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Reserve effects and natural variation in coral reef communities

Harborne, Alastair R., Mumby, Peter J., Kappel, Carrie V., Dahlgren, Craig P., Micheli, Fiorenza, Holmes, Katherine E., Sanchirico, James N., Broad, Kenneth, Elliott, Ian A., Brumbaugh, Daniel R.
Journal of applied ecology 2008 v.45 no.4 pp. 1010-1018
coral reefs, community ecology, marine fish, refuge habitats, species diversity, trophic relationships, Bahamas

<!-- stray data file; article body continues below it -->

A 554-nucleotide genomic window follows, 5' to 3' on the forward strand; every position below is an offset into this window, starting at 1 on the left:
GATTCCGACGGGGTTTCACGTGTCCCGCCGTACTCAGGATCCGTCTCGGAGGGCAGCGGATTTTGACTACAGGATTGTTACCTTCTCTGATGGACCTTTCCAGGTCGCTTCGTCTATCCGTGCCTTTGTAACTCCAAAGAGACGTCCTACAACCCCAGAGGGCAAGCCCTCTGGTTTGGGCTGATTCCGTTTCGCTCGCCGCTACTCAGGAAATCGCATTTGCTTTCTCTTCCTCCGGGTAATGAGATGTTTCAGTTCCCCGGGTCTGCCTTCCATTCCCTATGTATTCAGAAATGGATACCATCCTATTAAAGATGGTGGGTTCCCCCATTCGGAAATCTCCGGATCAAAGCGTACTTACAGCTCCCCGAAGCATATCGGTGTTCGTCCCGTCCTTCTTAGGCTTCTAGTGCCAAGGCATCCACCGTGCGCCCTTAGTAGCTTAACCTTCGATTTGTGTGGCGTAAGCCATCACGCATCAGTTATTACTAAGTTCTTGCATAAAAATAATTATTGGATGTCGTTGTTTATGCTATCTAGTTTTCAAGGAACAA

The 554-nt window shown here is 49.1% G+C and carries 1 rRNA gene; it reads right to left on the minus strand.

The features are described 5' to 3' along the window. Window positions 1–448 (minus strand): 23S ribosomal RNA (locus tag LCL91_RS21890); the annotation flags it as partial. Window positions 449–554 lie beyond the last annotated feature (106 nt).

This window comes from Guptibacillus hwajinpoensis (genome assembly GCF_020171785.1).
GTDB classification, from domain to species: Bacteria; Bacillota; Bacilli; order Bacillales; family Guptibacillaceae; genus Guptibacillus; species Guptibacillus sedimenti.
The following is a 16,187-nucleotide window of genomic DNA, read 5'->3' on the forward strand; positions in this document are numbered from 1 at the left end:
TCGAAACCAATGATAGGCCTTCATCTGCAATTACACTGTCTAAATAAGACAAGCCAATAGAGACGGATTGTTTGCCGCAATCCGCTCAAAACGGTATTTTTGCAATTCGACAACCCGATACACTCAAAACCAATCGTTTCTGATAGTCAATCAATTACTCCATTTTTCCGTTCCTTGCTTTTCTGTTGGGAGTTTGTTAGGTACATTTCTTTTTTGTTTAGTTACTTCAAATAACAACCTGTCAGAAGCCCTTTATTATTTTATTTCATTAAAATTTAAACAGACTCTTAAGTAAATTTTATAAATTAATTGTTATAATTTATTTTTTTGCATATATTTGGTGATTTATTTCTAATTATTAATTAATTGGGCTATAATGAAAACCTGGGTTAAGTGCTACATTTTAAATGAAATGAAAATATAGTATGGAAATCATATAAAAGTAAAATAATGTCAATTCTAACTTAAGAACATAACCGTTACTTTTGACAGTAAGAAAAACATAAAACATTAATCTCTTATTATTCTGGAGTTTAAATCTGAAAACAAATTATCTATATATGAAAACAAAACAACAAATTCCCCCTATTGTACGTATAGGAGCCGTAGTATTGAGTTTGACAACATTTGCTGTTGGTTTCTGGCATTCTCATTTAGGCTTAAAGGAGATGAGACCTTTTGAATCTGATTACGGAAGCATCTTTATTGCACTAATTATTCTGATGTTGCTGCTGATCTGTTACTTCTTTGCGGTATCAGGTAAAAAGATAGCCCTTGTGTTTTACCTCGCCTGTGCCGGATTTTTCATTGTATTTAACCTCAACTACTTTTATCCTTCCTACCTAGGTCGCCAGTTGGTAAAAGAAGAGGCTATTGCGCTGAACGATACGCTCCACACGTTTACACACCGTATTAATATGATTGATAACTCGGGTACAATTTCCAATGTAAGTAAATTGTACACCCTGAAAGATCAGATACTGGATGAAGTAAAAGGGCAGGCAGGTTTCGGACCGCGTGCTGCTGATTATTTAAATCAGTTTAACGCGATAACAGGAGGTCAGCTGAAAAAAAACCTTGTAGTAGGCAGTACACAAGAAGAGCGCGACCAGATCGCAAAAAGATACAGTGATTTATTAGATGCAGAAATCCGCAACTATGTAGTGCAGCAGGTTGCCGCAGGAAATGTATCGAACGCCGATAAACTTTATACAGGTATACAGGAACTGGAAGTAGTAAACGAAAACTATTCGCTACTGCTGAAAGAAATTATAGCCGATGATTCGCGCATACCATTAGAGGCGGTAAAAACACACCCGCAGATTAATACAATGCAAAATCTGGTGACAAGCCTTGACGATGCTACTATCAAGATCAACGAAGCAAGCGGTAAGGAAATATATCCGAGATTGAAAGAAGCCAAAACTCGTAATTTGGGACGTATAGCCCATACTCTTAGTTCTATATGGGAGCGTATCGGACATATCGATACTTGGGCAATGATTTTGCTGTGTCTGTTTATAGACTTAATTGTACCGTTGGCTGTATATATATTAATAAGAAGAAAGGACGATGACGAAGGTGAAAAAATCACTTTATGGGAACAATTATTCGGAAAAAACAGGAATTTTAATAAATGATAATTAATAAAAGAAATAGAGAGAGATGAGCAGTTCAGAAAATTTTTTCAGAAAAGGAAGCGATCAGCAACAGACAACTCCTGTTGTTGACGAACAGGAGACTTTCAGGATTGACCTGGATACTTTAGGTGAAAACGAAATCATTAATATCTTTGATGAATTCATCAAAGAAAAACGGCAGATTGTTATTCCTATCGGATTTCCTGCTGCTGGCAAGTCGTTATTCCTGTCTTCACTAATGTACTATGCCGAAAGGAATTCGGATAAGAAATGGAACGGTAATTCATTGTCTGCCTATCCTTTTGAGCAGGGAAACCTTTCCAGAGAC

1. No-take reserves are a common tool for fisheries management and biodiversity conservation in marine ecosystems. Despite much discussion of their benefits, data documenting many reserve effects are surprisingly scarce. Several studies have also been criticized for a lack of rigour so that changes within reserves cannot be separated from underlying natural variation and attributed unequivocally to protection. 2. We sampled both benthic (video quadrats) and associated fish communities (underwater visual censuses) in a well-enforced reserve in The Bahamas. Sampling was explicitly stratified by habitat ('Montastraea reef' and 'gorgonian plain'). To distinguish reserve effects from natural variation, we compared changes inside and outside the reserve with those seen at equivalent spatial scales in other reef systems in the Bahamian archipelago that lack reserves. Reserve-level differences in benthic or fish communities not documented in other reef systems are categorized as 'robust' effects. 3. Robust reserve effects were limited to Montastraea reefs. The reserve supported an average of [ordinal indicator, feminine] 15% more fish species per site compared to outside the reserve. This pattern was particularly driven by more large-bodied grouper, damselfish, and butterflyfish species inside the reserve. Increases in fish biomass and differences in community structure inside the reserve were limited to large-bodied groupers. Increased grazing pressure by parrotfishes in the reserve has lowered macroalgal cover, and caused previously undocumented changes in benthic community structure compared to sites outside the reserve. 4. Some reserve-level differences in fish communities were categorized as 'misleading' because equivalent differences were seen in other reef systems, and are likely to be caused by natural intra-habitat variation. Separation of robust and misleading results was only possible because of archipelago-scale sampling. 5. Synthesis and applications. The Bahamas represents a relatively lightly fished system within the Caribbean. However, cessation of fishing has still increased the mean number of species, the abundance of the most highly prized fishes and, through trophic cascades, altered benthic community structure. In certain habitats, reserves are clearly important for conserving fisheries and biodiversity. However, reserve effects must be explicitly separated from confounding variables to ensure conservation benefits are accurately identified and reported, and not oversold to managers and local stakeholders.